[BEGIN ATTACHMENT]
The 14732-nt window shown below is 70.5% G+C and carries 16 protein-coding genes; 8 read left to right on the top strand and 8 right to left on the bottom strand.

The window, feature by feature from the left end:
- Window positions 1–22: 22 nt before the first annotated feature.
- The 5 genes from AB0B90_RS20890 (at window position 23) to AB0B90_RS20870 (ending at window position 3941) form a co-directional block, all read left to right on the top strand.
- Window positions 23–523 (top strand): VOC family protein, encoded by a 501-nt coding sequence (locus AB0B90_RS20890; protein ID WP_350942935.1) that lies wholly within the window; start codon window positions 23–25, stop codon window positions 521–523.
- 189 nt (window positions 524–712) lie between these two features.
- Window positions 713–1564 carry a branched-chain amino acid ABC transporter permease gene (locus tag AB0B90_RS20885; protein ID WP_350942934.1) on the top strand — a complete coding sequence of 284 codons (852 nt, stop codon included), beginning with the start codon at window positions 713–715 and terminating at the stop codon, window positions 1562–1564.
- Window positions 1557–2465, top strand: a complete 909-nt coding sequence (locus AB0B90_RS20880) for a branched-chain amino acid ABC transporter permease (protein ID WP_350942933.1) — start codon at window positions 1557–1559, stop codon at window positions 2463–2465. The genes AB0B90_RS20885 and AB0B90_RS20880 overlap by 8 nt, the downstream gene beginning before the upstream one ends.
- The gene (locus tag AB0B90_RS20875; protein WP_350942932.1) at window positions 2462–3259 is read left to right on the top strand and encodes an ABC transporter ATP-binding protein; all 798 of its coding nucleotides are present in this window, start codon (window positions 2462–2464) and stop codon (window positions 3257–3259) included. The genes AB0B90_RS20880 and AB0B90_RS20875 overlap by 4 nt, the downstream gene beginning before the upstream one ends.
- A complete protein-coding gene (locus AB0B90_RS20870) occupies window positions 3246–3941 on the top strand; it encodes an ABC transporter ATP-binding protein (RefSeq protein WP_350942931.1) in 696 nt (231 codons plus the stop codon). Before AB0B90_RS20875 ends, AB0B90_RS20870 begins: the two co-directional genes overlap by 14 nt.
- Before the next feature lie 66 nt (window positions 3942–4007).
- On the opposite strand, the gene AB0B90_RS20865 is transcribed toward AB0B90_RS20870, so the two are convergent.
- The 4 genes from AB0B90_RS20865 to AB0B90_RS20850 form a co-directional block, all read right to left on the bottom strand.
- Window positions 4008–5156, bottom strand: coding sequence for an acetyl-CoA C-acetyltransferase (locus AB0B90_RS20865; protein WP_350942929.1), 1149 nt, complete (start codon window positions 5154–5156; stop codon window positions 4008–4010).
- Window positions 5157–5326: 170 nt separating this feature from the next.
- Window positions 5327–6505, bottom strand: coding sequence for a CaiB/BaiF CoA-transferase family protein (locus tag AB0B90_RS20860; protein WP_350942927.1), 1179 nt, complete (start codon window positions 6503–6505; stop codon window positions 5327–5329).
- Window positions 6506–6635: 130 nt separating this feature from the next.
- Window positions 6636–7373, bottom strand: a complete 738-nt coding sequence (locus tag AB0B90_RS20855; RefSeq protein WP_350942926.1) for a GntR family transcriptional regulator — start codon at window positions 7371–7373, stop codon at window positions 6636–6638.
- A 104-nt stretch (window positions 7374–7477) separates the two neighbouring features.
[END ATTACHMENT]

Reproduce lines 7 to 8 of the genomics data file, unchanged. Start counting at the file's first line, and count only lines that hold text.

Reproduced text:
- Window positions 713–1564 carry a branched-chain amino acid ABC transporter permease gene (locus tag AB0B90_RS20885; protein ID WP_350942934.1) on the top strand — a complete coding sequence of 284 codons (852 nt, stop codon included), beginning with the start codon at window positions 713–715 and terminating at the stop codon, window positions 1562–1564.
- Window positions 1557–2465, top strand: a complete 909-nt coding sequence (locus AB0B90_RS20880) for a branched-chain amino acid ABC transporter permease (protein ID WP_350942933.1) — start codon at window positions 1557–1559, stop codon at window positions 2463–2465. The genes AB0B90_RS20885 and AB0B90_RS20880 overlap by 8 nt, the downstream gene beginning before the upstream one ends.